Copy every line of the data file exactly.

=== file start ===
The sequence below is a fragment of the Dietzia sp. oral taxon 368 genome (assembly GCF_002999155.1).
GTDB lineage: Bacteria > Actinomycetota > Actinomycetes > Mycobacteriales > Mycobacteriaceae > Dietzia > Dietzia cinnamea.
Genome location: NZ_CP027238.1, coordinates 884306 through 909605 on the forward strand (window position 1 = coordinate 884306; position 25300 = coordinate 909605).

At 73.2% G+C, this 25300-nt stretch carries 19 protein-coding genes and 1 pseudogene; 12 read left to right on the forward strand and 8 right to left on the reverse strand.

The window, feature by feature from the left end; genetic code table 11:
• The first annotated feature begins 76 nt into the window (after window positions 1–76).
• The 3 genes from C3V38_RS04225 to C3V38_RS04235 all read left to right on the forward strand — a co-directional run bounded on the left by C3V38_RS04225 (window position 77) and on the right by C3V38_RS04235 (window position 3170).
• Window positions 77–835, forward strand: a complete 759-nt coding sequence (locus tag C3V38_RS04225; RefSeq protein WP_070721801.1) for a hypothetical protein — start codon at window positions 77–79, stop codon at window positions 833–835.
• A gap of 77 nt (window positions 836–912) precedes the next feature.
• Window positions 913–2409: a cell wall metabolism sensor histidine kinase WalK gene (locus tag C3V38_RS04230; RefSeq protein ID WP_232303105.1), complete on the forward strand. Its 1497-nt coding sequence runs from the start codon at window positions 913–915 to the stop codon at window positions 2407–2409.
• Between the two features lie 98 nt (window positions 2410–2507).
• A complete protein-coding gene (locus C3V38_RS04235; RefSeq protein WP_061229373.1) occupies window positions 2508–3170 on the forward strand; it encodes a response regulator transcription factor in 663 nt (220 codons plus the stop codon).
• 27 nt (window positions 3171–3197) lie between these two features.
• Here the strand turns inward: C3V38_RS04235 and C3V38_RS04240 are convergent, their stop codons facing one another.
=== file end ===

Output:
The sequence below is a fragment of the Dietzia sp. oral taxon 368 genome (assembly GCF_002999155.1).
GTDB lineage: Bacteria > Actinomycetota > Actinomycetes > Mycobacteriales > Mycobacteriaceae > Dietzia > Dietzia cinnamea.
Genome location: NZ_CP027238.1, coordinates 884306 through 909605 on the forward strand (window position 1 = coordinate 884306; position 25300 = coordinate 909605).

At 73.2% G+C, this 25300-nt stretch carries 19 protein-coding genes and 1 pseudogene; 12 read left to right on the forward strand and 8 right to left on the reverse strand.

The window, feature by feature from the left end; genetic code table 11:
• The first annotated feature begins 76 nt into the window (after window positions 1–76).
• The 3 genes from C3V38_RS04225 to C3V38_RS04235 all read left to right on the forward strand — a co-directional run bounded on the left by C3V38_RS04225 (window position 77) and on the right by C3V38_RS04235 (window position 3170).
• Window positions 77–835, forward strand: a complete 759-nt coding sequence (locus tag C3V38_RS04225; RefSeq protein WP_070721801.1) for a hypothetical protein — start codon at window positions 77–79, stop codon at window positions 833–835.
• A gap of 77 nt (window positions 836–912) precedes the next feature.
• Window positions 913–2409: a cell wall metabolism sensor histidine kinase WalK gene (locus tag C3V38_RS04230; RefSeq protein ID WP_232303105.1), complete on the forward strand. Its 1497-nt coding sequence runs from the start codon at window positions 913–915 to the stop codon at window positions 2407–2409.
• Between the two features lie 98 nt (window positions 2410–2507).
• A complete protein-coding gene (locus C3V38_RS04235; RefSeq protein WP_061229373.1) occupies window positions 2508–3170 on the forward strand; it encodes a response regulator transcription factor in 663 nt (220 codons plus the stop codon).
• 27 nt (window positions 3171–3197) lie between these two features.
• Here the strand turns inward: C3V38_RS04235 and C3V38_RS04240 are convergent, their stop codons facing one another.